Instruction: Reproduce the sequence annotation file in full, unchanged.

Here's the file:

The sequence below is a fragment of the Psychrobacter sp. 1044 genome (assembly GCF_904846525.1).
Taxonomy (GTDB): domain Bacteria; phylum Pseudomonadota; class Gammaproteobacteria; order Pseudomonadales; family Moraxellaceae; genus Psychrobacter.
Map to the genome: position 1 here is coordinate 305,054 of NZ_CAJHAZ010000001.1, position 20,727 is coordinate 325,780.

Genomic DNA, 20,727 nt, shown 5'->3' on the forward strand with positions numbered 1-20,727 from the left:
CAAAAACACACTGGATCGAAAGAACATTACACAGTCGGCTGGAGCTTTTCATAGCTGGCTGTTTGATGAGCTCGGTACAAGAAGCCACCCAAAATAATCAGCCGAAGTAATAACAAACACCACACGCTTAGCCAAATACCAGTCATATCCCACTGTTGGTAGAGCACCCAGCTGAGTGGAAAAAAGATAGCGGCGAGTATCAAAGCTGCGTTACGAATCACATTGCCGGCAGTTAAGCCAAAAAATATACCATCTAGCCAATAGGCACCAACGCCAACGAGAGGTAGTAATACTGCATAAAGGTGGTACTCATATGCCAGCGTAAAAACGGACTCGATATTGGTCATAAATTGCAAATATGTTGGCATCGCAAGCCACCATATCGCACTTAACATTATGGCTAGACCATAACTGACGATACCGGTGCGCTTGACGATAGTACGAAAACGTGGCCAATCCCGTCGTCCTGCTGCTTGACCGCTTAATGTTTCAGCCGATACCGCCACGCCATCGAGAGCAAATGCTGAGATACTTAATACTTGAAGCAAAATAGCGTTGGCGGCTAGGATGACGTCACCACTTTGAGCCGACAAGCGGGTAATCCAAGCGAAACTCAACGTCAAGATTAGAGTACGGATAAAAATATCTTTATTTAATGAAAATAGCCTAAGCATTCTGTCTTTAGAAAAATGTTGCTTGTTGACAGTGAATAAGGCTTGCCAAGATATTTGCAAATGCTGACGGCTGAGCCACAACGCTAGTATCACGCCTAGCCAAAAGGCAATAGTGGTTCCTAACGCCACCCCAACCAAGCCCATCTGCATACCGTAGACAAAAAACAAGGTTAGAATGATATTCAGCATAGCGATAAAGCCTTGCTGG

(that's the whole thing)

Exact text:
The sequence below is a fragment of the Psychrobacter sp. 1044 genome (assembly GCF_904846525.1).
Taxonomy (GTDB): domain Bacteria; phylum Pseudomonadota; class Gammaproteobacteria; order Pseudomonadales; family Moraxellaceae; genus Psychrobacter.
Map to the genome: position 1 here is coordinate 305,054 of NZ_CAJHAZ010000001.1, position 20,727 is coordinate 325,780.

Genomic DNA, 20,727 nt, shown 5'->3' on the forward strand with positions numbered 1-20,727 from the left:
CAAAAACACACTGGATCGAAAGAACATTACACAGTCGGCTGGAGCTTTTCATAGCTGGCTGTTTGATGAGCTCGGTACAAGAAGCCACCCAAAATAATCAGCCGAAGTAATAACAAACACCACACGCTTAGCCAAATACCAGTCATATCCCACTGTTGGTAGAGCACCCAGCTGAGTGGAAAAAAGATAGCGGCGAGTATCAAAGCTGCGTTACGAATCACATTGCCGGCAGTTAAGCCAAAAAATATACCATCTAGCCAATAGGCACCAACGCCAACGAGAGGTAGTAATACTGCATAAAGGTGGTACTCATATGCCAGCGTAAAAACGGACTCGATATTGGTCATAAATTGCAAATATGTTGGCATCGCAAGCCACCATATCGCACTTAACATTATGGCTAGACCATAACTGACGATACCGGTGCGCTTGACGATAGTACGAAAACGTGGCCAATCCCGTCGTCCTGCTGCTTGACCGCTTAATGTTTCAGCCGATACCGCCACGCCATCGAGAGCAAATGCTGAGATACTTAATACTTGAAGCAAAATAGCGTTGGCGGCTAGGATGACGTCACCACTTTGAGCCGACAAGCGGGTAATCCAAGCGAAACTCAACGTCAAGATTAGAGTACGGATAAAAATATCTTTATTTAATGAAAATAGCCTAAGCATTCTGTCTTTAGAAAAATGTTGCTTGTTGACAGTGAATAAGGCTTGCCAAGATATTTGCAAATGCTGACGGCTGAGCCACAACGCTAGTATCACGCCTAGCCAAAAGGCAATAGTGGTTCCTAACGCCACCCCAACCAAGCCCATCTGCATACCGTAGACAAAAAACAAGGTTAGAATGATATTCAGCATAGCGATAAAGCCTTGCTGG